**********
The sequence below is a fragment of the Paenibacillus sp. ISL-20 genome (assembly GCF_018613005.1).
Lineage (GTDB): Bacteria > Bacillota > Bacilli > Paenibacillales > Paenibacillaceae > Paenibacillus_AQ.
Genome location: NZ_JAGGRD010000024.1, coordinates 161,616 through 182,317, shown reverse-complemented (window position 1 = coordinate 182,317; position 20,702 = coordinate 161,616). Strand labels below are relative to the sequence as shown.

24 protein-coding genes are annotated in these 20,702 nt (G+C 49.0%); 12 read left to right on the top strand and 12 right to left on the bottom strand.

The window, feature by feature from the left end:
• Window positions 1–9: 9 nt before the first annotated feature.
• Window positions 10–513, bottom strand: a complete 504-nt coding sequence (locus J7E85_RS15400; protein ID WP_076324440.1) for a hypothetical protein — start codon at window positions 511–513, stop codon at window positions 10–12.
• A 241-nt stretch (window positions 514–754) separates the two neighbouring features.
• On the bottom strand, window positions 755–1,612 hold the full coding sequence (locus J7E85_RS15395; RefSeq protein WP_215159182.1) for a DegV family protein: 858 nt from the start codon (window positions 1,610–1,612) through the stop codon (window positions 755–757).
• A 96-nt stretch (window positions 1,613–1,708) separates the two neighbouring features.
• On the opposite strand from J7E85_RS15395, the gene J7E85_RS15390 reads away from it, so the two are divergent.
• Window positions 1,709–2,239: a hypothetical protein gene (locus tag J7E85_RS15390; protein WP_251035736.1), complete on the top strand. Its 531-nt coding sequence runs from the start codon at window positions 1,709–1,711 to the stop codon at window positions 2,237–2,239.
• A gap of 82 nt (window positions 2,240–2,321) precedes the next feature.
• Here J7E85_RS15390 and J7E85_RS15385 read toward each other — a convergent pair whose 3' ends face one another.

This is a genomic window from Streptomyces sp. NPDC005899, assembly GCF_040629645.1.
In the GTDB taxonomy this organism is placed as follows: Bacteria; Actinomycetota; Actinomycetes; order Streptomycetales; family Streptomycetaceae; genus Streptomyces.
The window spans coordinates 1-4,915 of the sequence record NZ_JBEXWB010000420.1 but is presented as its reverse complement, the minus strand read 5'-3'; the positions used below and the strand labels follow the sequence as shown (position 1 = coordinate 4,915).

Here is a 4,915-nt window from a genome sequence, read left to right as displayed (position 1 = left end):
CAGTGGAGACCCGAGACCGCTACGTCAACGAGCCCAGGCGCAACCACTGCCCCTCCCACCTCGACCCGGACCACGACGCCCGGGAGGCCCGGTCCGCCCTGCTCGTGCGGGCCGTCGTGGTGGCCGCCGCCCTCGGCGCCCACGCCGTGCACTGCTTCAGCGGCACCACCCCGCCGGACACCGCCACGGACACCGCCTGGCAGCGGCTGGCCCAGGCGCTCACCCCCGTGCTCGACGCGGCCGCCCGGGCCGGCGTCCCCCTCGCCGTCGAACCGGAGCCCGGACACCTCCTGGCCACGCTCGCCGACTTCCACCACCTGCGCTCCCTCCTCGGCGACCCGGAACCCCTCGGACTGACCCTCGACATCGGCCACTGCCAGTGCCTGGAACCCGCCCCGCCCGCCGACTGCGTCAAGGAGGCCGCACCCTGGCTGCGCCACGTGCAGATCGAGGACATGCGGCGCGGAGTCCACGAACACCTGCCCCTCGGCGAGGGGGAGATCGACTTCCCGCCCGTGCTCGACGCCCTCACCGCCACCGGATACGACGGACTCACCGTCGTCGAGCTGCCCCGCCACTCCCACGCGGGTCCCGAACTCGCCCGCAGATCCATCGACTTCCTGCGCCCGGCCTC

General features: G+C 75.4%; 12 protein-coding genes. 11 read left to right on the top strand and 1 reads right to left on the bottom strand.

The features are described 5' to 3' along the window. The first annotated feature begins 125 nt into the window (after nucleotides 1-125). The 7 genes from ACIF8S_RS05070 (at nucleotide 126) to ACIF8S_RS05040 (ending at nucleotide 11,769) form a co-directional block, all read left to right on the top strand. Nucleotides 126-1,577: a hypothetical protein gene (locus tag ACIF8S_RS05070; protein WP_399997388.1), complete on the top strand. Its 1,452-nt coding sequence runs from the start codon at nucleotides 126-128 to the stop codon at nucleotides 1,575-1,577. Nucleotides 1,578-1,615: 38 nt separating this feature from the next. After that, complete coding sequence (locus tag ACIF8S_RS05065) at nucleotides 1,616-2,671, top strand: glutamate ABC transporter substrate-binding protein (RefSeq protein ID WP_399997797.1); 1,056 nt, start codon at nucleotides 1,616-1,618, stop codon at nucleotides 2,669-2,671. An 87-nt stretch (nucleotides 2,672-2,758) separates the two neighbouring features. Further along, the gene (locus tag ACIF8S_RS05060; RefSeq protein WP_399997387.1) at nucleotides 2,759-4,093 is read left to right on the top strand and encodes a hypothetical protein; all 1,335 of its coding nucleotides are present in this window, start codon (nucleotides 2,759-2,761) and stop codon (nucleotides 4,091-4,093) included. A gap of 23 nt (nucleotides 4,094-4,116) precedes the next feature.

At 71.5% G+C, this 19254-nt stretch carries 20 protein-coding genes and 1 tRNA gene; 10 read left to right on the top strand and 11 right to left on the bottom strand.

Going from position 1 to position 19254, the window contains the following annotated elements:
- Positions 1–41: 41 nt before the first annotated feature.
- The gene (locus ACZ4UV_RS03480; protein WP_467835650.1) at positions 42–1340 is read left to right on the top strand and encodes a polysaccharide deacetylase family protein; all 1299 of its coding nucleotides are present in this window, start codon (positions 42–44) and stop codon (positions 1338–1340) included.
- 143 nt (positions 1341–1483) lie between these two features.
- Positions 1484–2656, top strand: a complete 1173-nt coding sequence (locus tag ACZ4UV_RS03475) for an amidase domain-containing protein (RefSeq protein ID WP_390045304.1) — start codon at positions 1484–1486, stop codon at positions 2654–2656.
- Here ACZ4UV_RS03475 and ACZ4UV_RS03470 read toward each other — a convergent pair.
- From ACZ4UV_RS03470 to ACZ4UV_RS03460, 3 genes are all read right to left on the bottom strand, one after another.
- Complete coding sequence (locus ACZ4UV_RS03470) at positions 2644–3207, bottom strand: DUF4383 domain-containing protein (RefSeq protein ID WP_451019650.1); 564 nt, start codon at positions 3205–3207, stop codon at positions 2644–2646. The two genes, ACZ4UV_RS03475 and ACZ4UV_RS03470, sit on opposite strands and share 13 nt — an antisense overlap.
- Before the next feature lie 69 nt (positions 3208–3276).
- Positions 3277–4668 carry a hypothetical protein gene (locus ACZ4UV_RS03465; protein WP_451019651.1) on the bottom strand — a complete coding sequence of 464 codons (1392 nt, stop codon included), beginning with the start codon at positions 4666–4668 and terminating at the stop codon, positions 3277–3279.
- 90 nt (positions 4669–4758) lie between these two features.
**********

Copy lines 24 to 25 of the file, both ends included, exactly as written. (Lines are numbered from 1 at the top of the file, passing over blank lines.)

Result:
- Positions 1–41: 41 nt before the first annotated feature.
- The gene (locus ACZ4UV_RS03480; protein WP_467835650.1) at positions 42–1340 is read left to right on the top strand and encodes a polysaccharide deacetylase family protein; all 1299 of its coding nucleotides are present in this window, start codon (positions 42–44) and stop codon (positions 1338–1340) included.